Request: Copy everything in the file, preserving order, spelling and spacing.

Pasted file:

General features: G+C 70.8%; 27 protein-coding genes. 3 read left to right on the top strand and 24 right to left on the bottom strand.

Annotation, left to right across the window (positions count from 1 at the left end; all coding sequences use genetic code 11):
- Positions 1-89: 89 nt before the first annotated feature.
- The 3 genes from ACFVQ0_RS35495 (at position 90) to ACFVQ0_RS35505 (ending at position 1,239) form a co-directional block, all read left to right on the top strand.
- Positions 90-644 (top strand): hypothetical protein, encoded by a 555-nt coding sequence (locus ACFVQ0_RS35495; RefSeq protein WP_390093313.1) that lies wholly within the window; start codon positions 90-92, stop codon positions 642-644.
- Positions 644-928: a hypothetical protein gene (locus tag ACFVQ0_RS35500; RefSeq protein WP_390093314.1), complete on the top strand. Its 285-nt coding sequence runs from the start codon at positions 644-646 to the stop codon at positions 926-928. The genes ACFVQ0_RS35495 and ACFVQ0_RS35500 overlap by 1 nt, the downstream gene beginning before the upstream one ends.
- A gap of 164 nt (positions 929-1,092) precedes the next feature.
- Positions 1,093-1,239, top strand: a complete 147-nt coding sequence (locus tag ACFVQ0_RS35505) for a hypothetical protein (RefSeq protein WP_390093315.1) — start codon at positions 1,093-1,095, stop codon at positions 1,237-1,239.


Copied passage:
General features: G+C 70.8%; 27 protein-coding genes. 3 read left to right on the top strand and 24 right to left on the bottom strand.

Annotation, left to right across the window (positions count from 1 at the left end; all coding sequences use genetic code 11):
- Positions 1-89: 89 nt before the first annotated feature.
- The 3 genes from ACFVQ0_RS35495 (at position 90) to ACFVQ0_RS35505 (ending at position 1,239) form a co-directional block, all read left to right on the top strand.
- Positions 90-644 (top strand): hypothetical protein, encoded by a 555-nt coding sequence (locus ACFVQ0_RS35495; RefSeq protein WP_390093313.1) that lies wholly within the window; start codon positions 90-92, stop codon positions 642-644.
- Positions 644-928: a hypothetical protein gene (locus tag ACFVQ0_RS35500; RefSeq protein WP_390093314.1), complete on the top strand. Its 285-nt coding sequence runs from the start codon at positions 644-646 to the stop codon at positions 926-928. The genes ACFVQ0_RS35495 and ACFVQ0_RS35500 overlap by 1 nt, the downstream gene beginning before the upstream one ends.
- A gap of 164 nt (positions 929-1,092) precedes the next feature.
- Positions 1,093-1,239, top strand: a complete 147-nt coding sequence (locus tag ACFVQ0_RS35505) for a hypothetical protein (RefSeq protein WP_390093315.1) — start codon at positions 1,093-1,095, stop codon at positions 1,237-1,239.